Hellraiser’s Pinhead Is Daddy, in This Essay I Shall …
Yes, you did read that headline correctly, and yes, I do get paid for this.
Hellraiser is one of my favorite horror franchises—well, correction, the first two movies and the end of six are great. The rest are … technically films. Despite that, none of it has ever tainted the deep love I have for Pinhead.
Once just the nameless leader of the Cenobites, the later-named Pinhead is one of the most surprising (to some) sex symbols in horror. Why is that?
First of all, aesthetics are everything. The Cenobites are serving you leather, chains, and promises of something dark and twisted and delicious. Before Black Phillip was asking maidens if they wanted to live deliciously, Pinhead was delivering that pleasure principle on an experimental sadomasochism level. Which I respect.
Secondly, in the first film, it helps that Pinhead isn’t the “main villain.” Much like Mama Vorehees in the first Friday the 13th, the real double dickheads of the first Hellraiser movies are horny evil Uncle Frank and horny evil step-mom Julia. The Cenobites are not really “good” or “evil” in the first film; they are simply “travelers.” They are just experimenting. Dangerously.
Which I get.
As we go further into the series, it is revealed that Pinhead’s human name was Elliott Spencer and he was a soldier during World War I who became disenchanted and ended up opening the Lament Configuration, a.k.a. the puzzle box. As a result, he lost all of his memories and became dedicated to serving some giant silver diamond god of hell named Leviathan. If it comes with health benefits, not a bad gig, honestly.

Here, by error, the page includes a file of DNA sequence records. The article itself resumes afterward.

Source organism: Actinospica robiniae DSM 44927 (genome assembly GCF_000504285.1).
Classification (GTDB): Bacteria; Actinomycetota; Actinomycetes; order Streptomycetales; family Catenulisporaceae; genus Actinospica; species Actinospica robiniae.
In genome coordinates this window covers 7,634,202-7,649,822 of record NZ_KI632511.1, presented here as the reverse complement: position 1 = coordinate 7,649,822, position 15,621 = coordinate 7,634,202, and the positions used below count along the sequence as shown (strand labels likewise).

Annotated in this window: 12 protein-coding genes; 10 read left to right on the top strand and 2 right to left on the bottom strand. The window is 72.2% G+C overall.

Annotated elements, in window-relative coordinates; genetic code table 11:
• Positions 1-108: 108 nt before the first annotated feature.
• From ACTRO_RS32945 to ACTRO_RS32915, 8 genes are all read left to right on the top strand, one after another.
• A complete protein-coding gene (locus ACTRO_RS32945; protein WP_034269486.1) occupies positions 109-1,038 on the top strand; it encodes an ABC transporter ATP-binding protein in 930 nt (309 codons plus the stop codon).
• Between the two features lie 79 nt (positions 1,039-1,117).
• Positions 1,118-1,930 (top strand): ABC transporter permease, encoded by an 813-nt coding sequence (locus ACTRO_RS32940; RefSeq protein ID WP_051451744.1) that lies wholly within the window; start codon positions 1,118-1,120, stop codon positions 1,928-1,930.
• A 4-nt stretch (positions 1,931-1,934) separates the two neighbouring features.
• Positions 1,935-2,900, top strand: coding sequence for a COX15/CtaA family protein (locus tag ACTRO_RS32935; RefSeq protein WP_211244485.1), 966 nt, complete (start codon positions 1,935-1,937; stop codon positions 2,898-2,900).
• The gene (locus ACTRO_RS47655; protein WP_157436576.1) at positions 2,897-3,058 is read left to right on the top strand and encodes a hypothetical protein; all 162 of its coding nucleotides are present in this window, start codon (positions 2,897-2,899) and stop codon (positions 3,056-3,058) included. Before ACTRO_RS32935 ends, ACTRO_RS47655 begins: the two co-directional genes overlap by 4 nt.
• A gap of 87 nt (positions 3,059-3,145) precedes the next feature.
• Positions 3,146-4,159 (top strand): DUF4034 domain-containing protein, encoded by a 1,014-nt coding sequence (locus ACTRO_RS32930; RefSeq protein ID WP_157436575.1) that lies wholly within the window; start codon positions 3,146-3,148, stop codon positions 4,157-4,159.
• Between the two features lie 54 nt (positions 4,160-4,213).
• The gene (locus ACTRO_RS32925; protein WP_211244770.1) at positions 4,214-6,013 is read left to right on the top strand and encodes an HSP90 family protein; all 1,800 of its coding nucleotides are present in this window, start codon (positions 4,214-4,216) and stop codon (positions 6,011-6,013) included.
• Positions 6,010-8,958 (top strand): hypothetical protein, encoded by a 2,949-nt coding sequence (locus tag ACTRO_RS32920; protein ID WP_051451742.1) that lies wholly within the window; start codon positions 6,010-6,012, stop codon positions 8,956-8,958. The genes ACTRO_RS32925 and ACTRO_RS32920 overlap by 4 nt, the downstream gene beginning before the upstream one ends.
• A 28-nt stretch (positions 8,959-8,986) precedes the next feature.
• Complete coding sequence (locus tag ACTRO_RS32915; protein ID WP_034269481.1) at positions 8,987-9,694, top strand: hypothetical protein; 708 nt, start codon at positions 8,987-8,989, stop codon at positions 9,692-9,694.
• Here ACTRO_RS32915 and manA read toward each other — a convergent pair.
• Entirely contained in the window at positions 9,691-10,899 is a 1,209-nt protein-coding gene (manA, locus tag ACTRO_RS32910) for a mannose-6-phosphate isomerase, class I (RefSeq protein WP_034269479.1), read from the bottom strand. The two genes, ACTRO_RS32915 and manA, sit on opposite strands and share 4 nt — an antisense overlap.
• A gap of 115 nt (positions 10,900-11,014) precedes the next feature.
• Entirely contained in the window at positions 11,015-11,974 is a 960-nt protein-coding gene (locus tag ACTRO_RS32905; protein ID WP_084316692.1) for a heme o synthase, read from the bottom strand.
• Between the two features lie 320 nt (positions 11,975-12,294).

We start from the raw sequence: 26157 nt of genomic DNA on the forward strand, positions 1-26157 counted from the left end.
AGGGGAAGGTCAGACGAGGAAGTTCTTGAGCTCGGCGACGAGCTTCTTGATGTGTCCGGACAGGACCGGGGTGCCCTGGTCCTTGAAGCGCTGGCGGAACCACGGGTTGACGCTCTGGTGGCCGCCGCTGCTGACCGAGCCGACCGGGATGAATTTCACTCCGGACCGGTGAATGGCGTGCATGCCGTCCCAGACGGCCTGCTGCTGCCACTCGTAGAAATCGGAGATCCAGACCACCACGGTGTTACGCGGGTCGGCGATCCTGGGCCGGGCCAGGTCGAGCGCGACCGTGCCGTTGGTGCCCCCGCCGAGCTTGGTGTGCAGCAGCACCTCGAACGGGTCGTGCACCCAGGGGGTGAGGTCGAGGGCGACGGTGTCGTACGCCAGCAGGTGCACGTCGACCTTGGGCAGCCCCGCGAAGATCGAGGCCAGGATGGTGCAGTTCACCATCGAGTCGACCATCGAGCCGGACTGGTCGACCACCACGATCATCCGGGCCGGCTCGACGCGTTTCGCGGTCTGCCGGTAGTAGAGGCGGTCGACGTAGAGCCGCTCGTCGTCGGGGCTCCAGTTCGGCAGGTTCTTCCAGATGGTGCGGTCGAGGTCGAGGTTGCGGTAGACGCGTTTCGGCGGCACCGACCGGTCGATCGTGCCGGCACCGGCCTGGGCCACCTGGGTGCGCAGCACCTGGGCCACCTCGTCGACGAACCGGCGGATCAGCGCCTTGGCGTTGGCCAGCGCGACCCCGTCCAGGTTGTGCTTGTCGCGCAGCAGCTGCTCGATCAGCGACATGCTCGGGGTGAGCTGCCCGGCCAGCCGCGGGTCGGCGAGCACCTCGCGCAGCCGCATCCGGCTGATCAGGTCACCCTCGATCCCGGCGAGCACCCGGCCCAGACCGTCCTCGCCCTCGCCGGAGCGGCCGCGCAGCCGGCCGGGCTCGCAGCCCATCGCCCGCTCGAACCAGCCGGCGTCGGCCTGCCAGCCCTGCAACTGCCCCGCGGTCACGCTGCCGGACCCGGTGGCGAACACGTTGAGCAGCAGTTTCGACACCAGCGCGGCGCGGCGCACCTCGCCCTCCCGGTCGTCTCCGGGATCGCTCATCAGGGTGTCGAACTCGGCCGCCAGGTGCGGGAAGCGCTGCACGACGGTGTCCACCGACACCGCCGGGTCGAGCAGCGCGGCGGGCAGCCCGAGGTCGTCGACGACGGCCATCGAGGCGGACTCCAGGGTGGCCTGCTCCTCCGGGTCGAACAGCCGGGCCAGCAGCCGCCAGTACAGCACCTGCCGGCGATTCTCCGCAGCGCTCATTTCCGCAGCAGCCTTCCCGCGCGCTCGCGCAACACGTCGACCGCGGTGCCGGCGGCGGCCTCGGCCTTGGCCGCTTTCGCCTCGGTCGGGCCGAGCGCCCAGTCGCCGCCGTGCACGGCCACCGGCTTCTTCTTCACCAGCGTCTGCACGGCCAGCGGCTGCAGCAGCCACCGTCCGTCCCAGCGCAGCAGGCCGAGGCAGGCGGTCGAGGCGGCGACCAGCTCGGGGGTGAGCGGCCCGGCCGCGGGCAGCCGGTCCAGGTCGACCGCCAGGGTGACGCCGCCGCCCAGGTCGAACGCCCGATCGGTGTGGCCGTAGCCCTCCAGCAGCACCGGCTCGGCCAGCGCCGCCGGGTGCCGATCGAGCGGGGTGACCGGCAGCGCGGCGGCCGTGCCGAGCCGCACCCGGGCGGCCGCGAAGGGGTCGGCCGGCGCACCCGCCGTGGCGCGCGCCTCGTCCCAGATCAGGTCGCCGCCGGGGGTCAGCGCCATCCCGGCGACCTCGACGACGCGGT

In all seriousness, despite movies that do not always bring justice to the material, Doug Bradley’s performance and portrayal of Pinhead is as iconic as Robert Englund’s Freddy Krueger. Both have spent so much time in those roles that they are able to infuse them with a natural, lived-in charisma despite the fact that Freddy is a gregarious shit-talker and Pinhead is like the Picard of horror monsters.
So why is Pinhead daddy? Leather. Sad boy backstory. Could be caring, but chooses not to. Leather. Tall. Supernatural. And ultimately, he can be reasoned with. Much like an actual daddy, you can sometimes talk yourself out of being grounded.
After all, in the original film, Kirsty Cotton was able to explain to Pinhead that her uncle was the real asshole who should be taken, and eventually, in Hellraiser VI, she is able to exchange her cheating murdering husband’s soul for her own.
In all seriousness, the first two Hellraisers are a lot of fun, and this is my annual Halloween asking you all once again to watch them so I can have more people to talk to about them.
(image: Entertainment Film Distributors)
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